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ÖgeAdsorptive removal of heavy metal ions from aqueous solution using metal organic framework(Lisansüstü Eğitim Enstitüsü, 2021)Industrialization and rapid increase in human population are the cause of increase in wastewater generation. Depending on the source, these wastes may contain hazardous pollutants such as heavy metals, toxic organic compounds, dissolved inorganic solids and etc. Heavy metals are the serious threat to environmental and human health. Due to their toxicity and carcinogenic effects, close attention must be paid to heavy metals containing wastewaters. Even very small amounts of heavy metals can result in severe physiological and neurological damages. Therefore, numerous processes have been developed to treat wastewater minimize this health hazard potential. These processes include membrane filtration, ion exchange, adsorption, chemical precipitation, nanotechnology treatments, electrochemical and advanced oxidation processes. Ion exchange and adsorption are both physicochemical methods used to treat heavy metal containing wastewaters. In both cases high surface are plays an important role. As a new generation of crystalline porous materials, metal-organic frameworks (MOFs) possess high surface area, tunable pore structure and functionalizable surfaces. With these attributes, MOFs have an essential role in several fields, including wastewater treatment. Based on the affinity of amino groups in chelating sites for heavy metal ions, a porous metal-organic framework (MOF) [ED-MIL-101(Cr)] were synthesized as an adsorbent for lead, copper, and cadmium ions. Hydrothermal method was used to synthesize the MOF samples. The functionalized MOF samples were characterized by powder X-ray diffraction (PXRD) to investigate the functionalization process and compare the synthesized MOF with the pristine MIL-101(Cr) samples. Fourier Transform Infrared (FT-IR) spectroscopy was used to analize the functional groups of the adsorbent before and after the treatment process which can be useful in estimating the mechanism for the recovry process and assess the relationship between the ions and the adsorbents sites. Scanning electron microscopy (SEM) and thermogravimetric analysis (TGA), were also performed to investigate crystal structure and the thermal stability of the MOFs in a specified temperature range, respectively. Finally, the surface characteristics of the samples and the particles size distribution were investigated with N2 adsorption-desorption conducted at 77 K. In order to investigate the adsorption performances of ED-MIL-101(Cr) for the chosen heavy metal cations (Pb(II), Cu(II), and Cd(II) ion), batch experiments were conducted with single, binary, and ternary metal solutions. During these experiments the effect of experimental conditions such as pH, adsorbent dosage, initial concentration, were investigated. With the aim of evaluation of conditions for removing of the three metal ions using ED-MIL-101(Cr), several isotherm models were tested to choose the best fit model with the experimental data. Normal and extended forms of Freundlich, Langmuir, and Sips isotherms were adopted to analyze the adsorption behavior of the MOF samples. ED-MIL-101(Cr) exhibits maximum adsorption capacities (mg/g) of 82.55, 69.9 and 63.15 mg/g for Pb(II), Cu(II) and Cd(II), respectively. The experimental data revealed that the adsorption capacity of the adsorbent for the different metal ions at the same concentration mainly depends on the affinity of the adsorbent which was in the order of Pb(II) ˃Cu(II) ˃ Cd(II) in single ion solution. This selectivity order is governed mainly by ionic features such as ionic radius, electronegativity, and hydrated ionic radius. The influence of ionic interaction between the competitive ions in a multi-ion solution namely interaction factor is quantitatively studied and tabulated its values for multi-ion systems. For further studies, kinetics models applied to investigate the Pb(II), Cu(II), and Cd(II) ions adsorption mechanism on ED-MIL-101(Cr). Also, rate-control steps were determined using kinetic method. Linear forms of pseudo-first order, pseudo-second order, and intra-particle diffusion equations were used to interpret the kinetic data. It was observed that the kinetic data that obtained with batch adsorption processes were well fitted with pseudo-second-order model. Also the regeneration process for exhausting ED–MIL–101(Cr) was carried out to assess the recyclability of ED-MIL-101(Cr) for adsorption of lead, copper, and cadmium ions. It was observed that there was an insignificant change in the adsorption efficiency of ED-MIL-101(Cr) samples after three adsorption-regeneration cycles. In order to simulate the real-life experience adsorption experiments conducted also in dynamic system. For this part of the experimental work, a fixed bed of ED-MIL-101(Cr) was prepared for the continuous removal of Pb(II), Cu(II), and Cd(II) ions from the aqueous solutions. A series of experiments were carried out in the fixed bed system to obtain the breakthrough curves data for the adsorption of single and ternary metal ions. The effects of different operating conditions such as static bed height (2, 4, and 6 cm), flow rate (10, 15, and 20 mL/min), and initial concentration of heavy metal ions (50, 75, and 10 mg/L) on the removal efficiency were investigated. The experimental breakthrough data of three metal ions were fitted well with the theoretical model. The breakthrough curves for single and multiple systems showed that Pb(II) has the longest breakthrough time compared with other metals indicating a high affinity toward this ion while Cd(II) had the shortest breakthrough time. Thomas Model and Yoon-Nelson models were used to evaluate the breakthrough curves and evaluate the dynamic data. The results from these two models suggest that the maximum adsorption capacity of the investigated heavy metal ions from single aqueous solutions are in the order of Pb(II) > Cu(II) > Cd(II). These results are in agreement with the experimental data which are also related to the affinity of the adsorbent for the adsorbed ions. Comparably, Yoon-Nelson model is the best model for the data obtained for the metal adsorption experiments conducted with various bed lengths. It can be concluded that amino-functionalized MIL-101(Cr) was found to be a promising candidate for metal ion removal from the aqueous environment.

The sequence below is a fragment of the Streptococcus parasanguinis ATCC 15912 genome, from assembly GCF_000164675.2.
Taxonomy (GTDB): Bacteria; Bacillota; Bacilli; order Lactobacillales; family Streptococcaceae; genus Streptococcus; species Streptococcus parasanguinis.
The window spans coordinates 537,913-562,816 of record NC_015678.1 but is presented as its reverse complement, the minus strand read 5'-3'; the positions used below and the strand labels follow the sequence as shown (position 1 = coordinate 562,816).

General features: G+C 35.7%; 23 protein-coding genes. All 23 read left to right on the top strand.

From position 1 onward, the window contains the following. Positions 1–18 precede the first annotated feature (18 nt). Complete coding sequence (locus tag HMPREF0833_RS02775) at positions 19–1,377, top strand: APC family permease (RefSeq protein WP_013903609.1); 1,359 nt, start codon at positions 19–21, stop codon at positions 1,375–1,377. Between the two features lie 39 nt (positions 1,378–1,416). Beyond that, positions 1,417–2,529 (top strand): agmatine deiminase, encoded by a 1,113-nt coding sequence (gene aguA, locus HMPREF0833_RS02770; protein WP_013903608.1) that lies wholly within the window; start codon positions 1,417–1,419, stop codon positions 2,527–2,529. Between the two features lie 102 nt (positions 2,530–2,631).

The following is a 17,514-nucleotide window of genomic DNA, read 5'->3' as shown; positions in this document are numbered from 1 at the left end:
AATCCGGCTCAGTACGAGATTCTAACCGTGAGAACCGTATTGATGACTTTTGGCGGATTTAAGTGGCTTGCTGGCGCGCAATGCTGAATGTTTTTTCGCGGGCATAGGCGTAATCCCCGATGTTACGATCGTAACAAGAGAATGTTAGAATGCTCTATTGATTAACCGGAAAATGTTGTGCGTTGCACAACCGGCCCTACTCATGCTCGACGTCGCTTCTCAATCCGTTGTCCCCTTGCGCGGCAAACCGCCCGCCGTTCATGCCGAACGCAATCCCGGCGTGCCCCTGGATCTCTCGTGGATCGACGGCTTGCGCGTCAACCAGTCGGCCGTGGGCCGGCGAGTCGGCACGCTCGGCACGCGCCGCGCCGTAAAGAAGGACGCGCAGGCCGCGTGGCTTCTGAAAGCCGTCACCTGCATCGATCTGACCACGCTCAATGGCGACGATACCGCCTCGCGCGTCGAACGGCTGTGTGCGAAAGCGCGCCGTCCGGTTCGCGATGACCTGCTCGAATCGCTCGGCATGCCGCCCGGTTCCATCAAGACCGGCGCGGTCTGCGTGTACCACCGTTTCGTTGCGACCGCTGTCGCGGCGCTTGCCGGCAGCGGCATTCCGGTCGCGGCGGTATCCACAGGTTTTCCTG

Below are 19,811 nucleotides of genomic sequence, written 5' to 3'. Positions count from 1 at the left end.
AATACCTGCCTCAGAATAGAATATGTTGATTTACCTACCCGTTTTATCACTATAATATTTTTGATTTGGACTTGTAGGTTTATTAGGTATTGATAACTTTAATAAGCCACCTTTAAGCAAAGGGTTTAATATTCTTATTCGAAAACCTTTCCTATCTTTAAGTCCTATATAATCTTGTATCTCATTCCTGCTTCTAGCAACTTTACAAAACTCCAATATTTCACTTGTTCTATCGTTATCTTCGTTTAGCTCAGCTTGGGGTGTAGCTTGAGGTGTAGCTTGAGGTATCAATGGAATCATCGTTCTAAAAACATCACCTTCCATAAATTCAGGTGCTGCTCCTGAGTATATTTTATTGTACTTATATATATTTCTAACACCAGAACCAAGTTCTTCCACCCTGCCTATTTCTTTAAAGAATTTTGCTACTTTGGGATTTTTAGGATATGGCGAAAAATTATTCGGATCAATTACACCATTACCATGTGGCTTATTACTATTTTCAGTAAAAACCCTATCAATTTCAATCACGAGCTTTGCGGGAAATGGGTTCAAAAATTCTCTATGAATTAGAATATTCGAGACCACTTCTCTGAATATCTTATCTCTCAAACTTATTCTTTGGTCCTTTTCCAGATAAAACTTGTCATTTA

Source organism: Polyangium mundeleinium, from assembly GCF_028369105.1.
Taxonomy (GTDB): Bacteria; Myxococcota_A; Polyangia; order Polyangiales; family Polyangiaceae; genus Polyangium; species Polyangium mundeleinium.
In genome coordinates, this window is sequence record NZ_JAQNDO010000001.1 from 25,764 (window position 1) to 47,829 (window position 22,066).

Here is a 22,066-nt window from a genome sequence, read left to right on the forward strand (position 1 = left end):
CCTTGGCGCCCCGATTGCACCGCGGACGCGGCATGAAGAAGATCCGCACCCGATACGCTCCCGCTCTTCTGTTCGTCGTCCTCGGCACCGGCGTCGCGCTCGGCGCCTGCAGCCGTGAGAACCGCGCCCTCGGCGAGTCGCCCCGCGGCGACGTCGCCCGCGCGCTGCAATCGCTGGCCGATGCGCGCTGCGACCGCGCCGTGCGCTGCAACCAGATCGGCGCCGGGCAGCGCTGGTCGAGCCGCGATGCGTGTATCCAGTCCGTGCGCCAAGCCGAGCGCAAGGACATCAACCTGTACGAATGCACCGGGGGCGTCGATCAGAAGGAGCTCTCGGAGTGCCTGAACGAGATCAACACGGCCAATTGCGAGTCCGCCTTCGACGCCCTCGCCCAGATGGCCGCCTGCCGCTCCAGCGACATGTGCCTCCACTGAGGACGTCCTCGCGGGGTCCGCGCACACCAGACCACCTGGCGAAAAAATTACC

ÖgeExploring functional dynamıcs of bacterial and human ribosome structures via coarse grained techniques(Fen Bilimleri Enstitüsü, 2020)The ribosome is a molecular machine that catalyzes protein synthesis in three kingdoms of life. This process is regulated by the binding of several protein factors to the main ribosomal complex core during different steps of translation, which are initiation, elongation, termination and recycling. This thesis employs coarse-grained (CG) computational techniques that focuses on differences/similarities in especially dynamical behavior between bacterial and human ribosomal complexes at different stages of translation. Investigating the allosteric communication pathways between distant functional sites of the molecular machine is the other focus. In a CG model, sets of atoms are represented by pseudo-atoms to decrease the degrees of freedom and simulation cpu time. In this thesis, residue interaction network, CG molecular dynamics (MD) simulations and anisotropic network model (ANM), which all use reduced representations of the structures based on one-bead coarse-graining, are employed. The findings of at least 500 ns CGMD simulations and ANM using normal mode analysis are interpreted to get an insight into the overall dynamical behavior of ribosomal complexes. Both methods give consistent results with experimental data on the ribosomal complexes. In order to map allosteric communications in the complexes, perturbation response scanning (PRS) and k-shortest pathways calculations are performed using the CGMD trajectories and the residue network model, respectively. PRS provides information on the influence or effectiveness of a given residue in signal transmission. k-shortest pathways calculations requires a source and a sink node and calculates suboptimal pathways. k-shortest path technique is applied to residue interaction networks. CGMD calculations are performed by the RedMD software. ANM using normal mode analysis, residue interaction network model and k-shortest pathways calculations are performed by in-house codes. CGMD calculations are performed on T. thermophilus, E. coli and H. sapiens ribosomal structures. Comparison of experimental and theoretical B-factors (both calculated from CGMD and ANM) shows that the findings are in accord with experimental data. Correlation coefficients are especially in an acceptable range (0.60-0.70) for rRNA portions between experimental-CGMD findings. Most fluctuating parts are found at the solvent-exposed sites on both 30S (small subunit) and 50S (large subunit). For the bacterial ribosome case; head, beak and spur of 30S are found as highly flexible parts. Additionally, some of the sites around the neck where tRNAs and mRNA bind to the ribosome are also flexible. Results point to two flexible fragments in the 50S. One is the L1 stalk which is composed of the uL1 protein and helices H76-H78 of the 23S rRNA. The release of the E-tRNA requires the correct positioning of L1 stalk. Additionally, L7/L12 stalk is another high fluctuating part of the 50S. It is known to make an anticorrelated movement with the L1 stalk. These lateral stalks are found to play a highly crucial role in the proper functioning of the ribosome. The analysis of E. coli crystal structure fluctuations has also shown that the protein components in the ribosomal complex are also in accord with experimental studies. Dynamical cross-correlation maps (DCCMs) based on CGMD trajectories are generated. The findings indicate that there is more coupling within a subunit than between. Coupling within protein chains is also higher than coupling within rRNA chains indicating the more compact globular structures of proteins than rRNAs. Global dynamics of ribosomal complexes are analyzed by employing ANM using normal mode analysis. The calculations are based on four T. thermophilus and one H. sapiens crystal structure. The characteristic conformational changes; ratchet-like rotation (both in T. thermophilus and H. sapiens), 30S/40S head rotation (both), anti-correlated movement of L1 and L7/L12 stalks (T. thermophilus), 40S head and beak regions towards E-tRNA (H. sapiens and T. thermophilus with PDB ID:4v9h), 40S body rotation around vertical axis perpendicular to classical rotation axis called as "subunit rolling" (H. sapiens) are observed. In the second part of this thesis, allosteric regulation mechanisms in the ribosomal complexes are investigated and compared for bacteria and human. For this purpose, k-shortest pathways algorithms and PRS calculations are employed. k-shortest pathway algorithms (Yen's and Dijkstra) are applied to the networks generated from residue interaction. Potential allosteric communication pathways between DC-PTC and the ribosomal tunnel-PTC (peptidyl transferase center) are explored by these CG techniques. Additionally, residues found on the shortest pathways are analyzed in terms of rigidity/flexibility (according to deformation energy analysis) and being "hub" residue or not (according to "contact number" analysis). The calculated suboptimal pathways between the tunnel and the PTC in T. thermophilus ribosomal structures agree with the previously proposed allosteric pathways. Motivated by the success of these models in the tunnel-PTC case, they are employed for investigating potential allosteric communication pathways between highly distant functional sites, the DC and the PTC of the ribosome, which are known to communicate during the translation process. The analysis suggests that especially B3 and B2a inter-subunit bridges are critical for the long-range signal transmission between the DC and the PTC. Then the potential allosteric communication pathways are also investigated on the human ribosomal complex for the first time to our knowledge. The human ribosomal complex seems to employ similar suboptimal pathways between the tunnel and the PTC as well as the DC and the PTC. In this line, B3 and B2a are highlighted as critical hubs in the long-range signal transmission in the ribosomal structures and can be evaluated as drug binding sites. Then, the ribosomal tunnel where the growing polypeptide chain passes through before emerging at the solvent is studied in more detail. In the bacterial ribosome, the ribosomal exit tunnel walls are formed by the 23S rRNA, uL4, uL22 and a bacteria-specific extension of uL23. In eukaryotes, the bacteria-specific extension of uL23 overlaps with eL39. uL4 and uL22 form a constriction within the tunnel which is located approximately 30 Å from the PTC. An additional loop in uL4 makes this constriction narrower in eukaryotes than prokaryotes. In this line, the ribosomal tunnels of both T. thermophilus and H. sapiens are extracted and analyzed in detail. The additional loop in uL4 in eukaryotes changes the dynamical behavior of this region, which may be related to the macrolide binding discrimination in both structures. To get a deeper understanding, the PRS is applied to the conserved critical residues in uL4 which are located at the constriction region of the tunnel. In the same chapter of the thesis, the allosteric communication in the ribosomal exit tunnel is also discussed focusing on both nascent chain interactions and the trigger factor (TF) recruitment mechanism induced by the ribosomal tunnel on E. coli ribosomal structure. PRS analysis is carried out to identify effectors/sensors around the tunnel. The findings are consistent with experimental observations indicating the allosteric communications between PTC-ribosomal tunnel and chaperone binding site in uL23-lower part of ribosomal tunnel. Especially, uL23 can be considered as a novel drug designing targeting its non-conserved pocket.